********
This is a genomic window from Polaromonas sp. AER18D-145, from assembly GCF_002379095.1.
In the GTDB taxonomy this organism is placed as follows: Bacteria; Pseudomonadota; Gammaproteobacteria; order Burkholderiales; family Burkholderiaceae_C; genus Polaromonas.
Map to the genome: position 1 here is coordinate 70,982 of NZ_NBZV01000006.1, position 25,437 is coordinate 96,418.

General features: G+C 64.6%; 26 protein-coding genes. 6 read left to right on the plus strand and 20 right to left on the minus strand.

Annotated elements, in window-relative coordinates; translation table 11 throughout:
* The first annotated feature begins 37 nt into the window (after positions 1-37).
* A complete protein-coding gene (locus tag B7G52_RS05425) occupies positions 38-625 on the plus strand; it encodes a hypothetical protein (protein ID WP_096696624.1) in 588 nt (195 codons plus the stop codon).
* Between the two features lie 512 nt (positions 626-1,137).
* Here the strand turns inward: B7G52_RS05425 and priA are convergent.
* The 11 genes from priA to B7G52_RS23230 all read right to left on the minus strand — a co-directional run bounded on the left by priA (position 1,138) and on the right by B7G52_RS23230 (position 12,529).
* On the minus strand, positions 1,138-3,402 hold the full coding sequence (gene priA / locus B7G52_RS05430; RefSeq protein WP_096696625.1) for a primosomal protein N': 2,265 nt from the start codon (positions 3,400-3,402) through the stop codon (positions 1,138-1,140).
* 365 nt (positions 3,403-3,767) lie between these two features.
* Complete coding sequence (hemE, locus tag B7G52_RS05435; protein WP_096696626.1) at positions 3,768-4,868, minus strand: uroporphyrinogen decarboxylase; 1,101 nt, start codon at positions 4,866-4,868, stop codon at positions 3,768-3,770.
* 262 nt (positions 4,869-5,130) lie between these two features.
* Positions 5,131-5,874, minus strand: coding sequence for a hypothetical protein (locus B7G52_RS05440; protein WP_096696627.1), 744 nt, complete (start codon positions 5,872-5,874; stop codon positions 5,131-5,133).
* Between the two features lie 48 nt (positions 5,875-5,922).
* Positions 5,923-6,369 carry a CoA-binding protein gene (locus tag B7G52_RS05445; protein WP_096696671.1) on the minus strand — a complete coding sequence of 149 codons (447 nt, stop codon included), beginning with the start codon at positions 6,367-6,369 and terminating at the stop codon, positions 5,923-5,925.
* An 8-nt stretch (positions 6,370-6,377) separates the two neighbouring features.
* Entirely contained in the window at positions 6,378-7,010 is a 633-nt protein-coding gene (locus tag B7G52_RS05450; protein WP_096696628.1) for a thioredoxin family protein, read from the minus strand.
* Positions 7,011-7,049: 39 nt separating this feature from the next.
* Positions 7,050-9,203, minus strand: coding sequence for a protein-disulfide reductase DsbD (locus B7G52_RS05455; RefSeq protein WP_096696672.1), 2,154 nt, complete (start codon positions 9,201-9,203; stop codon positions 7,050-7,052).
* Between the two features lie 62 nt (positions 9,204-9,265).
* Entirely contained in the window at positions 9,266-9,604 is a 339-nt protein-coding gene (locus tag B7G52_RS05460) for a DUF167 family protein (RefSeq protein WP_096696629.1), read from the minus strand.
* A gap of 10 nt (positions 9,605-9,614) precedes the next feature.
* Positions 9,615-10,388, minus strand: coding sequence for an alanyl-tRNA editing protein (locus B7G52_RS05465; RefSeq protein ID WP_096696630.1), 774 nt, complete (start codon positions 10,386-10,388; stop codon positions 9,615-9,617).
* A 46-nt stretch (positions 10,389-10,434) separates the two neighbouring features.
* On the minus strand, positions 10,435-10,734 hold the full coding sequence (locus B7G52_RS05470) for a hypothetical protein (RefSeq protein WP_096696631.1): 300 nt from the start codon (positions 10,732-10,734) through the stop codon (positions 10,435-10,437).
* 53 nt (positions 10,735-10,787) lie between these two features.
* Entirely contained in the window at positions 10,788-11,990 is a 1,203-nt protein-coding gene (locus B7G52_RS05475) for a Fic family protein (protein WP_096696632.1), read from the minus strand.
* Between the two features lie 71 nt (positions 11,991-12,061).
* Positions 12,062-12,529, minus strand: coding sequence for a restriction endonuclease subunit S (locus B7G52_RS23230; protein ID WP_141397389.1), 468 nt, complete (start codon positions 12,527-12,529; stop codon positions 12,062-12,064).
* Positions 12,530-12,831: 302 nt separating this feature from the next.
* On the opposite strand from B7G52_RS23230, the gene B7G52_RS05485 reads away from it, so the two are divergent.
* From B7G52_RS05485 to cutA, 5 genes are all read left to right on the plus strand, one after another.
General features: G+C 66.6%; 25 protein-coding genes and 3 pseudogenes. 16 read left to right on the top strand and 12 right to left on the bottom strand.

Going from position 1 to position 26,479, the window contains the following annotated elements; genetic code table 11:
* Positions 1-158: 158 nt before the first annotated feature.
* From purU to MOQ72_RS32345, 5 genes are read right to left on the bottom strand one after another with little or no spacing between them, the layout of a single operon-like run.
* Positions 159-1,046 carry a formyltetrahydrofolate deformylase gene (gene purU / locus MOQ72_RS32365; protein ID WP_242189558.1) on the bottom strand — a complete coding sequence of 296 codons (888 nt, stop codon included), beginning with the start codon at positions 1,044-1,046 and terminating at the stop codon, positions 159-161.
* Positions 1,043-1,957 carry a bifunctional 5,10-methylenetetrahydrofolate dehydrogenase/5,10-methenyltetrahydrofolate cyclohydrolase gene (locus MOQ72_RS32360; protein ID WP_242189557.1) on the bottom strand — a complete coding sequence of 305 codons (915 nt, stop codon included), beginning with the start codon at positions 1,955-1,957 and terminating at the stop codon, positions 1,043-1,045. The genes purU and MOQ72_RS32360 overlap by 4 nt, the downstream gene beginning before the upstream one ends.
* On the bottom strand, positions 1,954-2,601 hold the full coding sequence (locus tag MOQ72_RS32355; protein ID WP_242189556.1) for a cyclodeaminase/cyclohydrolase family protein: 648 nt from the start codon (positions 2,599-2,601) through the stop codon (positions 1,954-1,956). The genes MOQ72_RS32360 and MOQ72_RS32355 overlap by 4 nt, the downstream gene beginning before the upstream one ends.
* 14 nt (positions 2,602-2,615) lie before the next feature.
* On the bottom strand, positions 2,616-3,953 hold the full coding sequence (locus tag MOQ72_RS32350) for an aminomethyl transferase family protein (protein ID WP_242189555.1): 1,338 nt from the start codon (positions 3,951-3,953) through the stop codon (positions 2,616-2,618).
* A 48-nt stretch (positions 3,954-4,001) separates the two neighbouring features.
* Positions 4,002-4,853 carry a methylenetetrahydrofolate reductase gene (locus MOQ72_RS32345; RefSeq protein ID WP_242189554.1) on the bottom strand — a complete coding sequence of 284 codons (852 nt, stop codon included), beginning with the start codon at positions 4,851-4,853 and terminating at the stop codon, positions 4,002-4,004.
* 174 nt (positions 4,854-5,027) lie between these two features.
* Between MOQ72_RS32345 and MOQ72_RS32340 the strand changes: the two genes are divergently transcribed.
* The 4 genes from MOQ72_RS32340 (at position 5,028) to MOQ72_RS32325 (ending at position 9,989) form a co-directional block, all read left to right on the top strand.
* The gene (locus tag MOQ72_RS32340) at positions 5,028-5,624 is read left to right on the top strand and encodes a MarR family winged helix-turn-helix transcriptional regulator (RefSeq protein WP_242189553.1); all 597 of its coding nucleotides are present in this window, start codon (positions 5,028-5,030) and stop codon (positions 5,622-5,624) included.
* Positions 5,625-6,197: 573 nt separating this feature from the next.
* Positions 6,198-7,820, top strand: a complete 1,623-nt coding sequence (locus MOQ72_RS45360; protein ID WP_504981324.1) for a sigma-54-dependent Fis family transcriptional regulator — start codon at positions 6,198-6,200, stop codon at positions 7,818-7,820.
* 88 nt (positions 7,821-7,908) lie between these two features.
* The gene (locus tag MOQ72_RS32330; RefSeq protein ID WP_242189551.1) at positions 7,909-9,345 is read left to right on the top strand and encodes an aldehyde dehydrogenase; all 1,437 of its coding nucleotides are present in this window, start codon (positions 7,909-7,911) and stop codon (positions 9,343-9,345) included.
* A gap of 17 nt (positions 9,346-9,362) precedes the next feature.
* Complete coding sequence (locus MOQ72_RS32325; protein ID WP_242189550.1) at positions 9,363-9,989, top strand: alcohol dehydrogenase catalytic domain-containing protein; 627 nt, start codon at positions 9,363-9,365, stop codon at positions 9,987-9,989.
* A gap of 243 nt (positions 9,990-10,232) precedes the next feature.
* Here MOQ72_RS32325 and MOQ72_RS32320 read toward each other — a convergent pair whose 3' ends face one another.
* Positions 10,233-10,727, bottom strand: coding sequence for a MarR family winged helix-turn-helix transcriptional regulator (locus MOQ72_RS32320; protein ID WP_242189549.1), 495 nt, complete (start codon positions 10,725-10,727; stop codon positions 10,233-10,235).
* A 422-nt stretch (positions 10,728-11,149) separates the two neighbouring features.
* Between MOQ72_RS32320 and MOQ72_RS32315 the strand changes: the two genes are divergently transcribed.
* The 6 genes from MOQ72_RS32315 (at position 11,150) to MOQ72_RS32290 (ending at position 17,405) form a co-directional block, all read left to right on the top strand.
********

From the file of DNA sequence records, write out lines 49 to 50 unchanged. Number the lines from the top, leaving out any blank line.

* The gene (locus tag MOQ72_RS32340) at positions 5,028-5,624 is read left to right on the top strand and encodes a MarR family winged helix-turn-helix transcriptional regulator (RefSeq protein WP_242189553.1); all 597 of its coding nucleotides are present in this window, start codon (positions 5,028-5,030) and stop codon (positions 5,622-5,624) included.
* Positions 5,625-6,197: 573 nt separating this feature from the next.